Adjacent to the Texas Exes Alumni Center, and flanked by the football stadium on one side and a creek on the other side, the Texas Cowboys Pavilion provides 2,400 sq ft of open covered area for pre- and post-game events, lectures, presentations, and exhibits, as well as an area for students to enjoy during school days. The pavilion is a simple, light steel structure that contrasts with the massive concrete structure of the football stadium across the street.
The structural system virtually eliminates any sense of enclosure. The pavilion is completely open on one side to the rest of the campus, and on the other side blends with the beautiful creek running through the site. In order to create an attractive, visually welcoming space, the architects designed an expressive canopy structure of 40’x 60’ supported by only two columns. The triangular plate girder spans 50’ in between the two columns, supporting the beams, trusses and glass roof. Post-tensioned stainless steel cables, attached to the tips of the wide flange beams with clevises and turnbuckles, provide the stability required by the system to resist the rotation of the roof caused by unbalanced lateral wind loads.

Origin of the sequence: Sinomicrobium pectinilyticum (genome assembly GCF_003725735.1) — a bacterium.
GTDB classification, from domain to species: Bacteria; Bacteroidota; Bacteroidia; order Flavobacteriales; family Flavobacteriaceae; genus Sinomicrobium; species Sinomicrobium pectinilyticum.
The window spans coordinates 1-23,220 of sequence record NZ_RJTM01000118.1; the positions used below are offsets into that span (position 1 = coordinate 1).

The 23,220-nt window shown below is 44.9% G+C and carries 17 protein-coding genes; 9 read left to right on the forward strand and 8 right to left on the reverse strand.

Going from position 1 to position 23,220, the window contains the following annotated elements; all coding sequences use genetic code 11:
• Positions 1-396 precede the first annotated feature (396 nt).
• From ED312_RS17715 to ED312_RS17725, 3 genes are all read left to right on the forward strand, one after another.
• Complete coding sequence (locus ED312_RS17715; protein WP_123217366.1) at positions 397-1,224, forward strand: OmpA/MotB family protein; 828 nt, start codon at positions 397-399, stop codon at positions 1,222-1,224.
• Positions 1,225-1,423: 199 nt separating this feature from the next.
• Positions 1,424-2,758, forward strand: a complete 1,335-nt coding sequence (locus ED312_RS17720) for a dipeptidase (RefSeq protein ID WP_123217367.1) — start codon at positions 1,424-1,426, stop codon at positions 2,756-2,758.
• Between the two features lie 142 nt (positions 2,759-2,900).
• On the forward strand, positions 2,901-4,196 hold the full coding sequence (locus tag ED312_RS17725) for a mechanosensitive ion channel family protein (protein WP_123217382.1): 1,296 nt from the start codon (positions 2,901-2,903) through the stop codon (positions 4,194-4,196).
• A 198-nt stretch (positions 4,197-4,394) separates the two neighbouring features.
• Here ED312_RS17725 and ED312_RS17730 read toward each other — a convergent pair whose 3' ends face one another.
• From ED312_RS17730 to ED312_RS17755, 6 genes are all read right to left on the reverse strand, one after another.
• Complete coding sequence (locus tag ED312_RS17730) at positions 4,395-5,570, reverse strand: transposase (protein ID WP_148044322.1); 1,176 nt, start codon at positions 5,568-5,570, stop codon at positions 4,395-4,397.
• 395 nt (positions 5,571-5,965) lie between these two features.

Fin-like louvers fabricated from thin steel plates span between the wide flange beams, carefully spaced and angled to effectively channel sunlight after it is diffused though the ceramic fritted glass roof above.
There are many functional elements that have been seamlessly integrated to maintain the clear expression of the structure. Four fans are integrated into the triangular girder to alleviate the heat of the Texas sun. The post-tensioned cables double as tracks for the retractable sunshades that provide a visual screen from the adjacent street. The shades also become translucent walls that may enclose the space for more intimate events, as well as provide a backdrop for audiovisual projections. The speakers, A/V connections and movable spotlights provide flexibility for a variety of events, while the careful placement of the lighting reinforces the clarity and lightness of the structure. Overhead, the roof slopes to a central spine, where a sloping gutter cantilevers to channel rainwater so that it falls freely into a catch basin.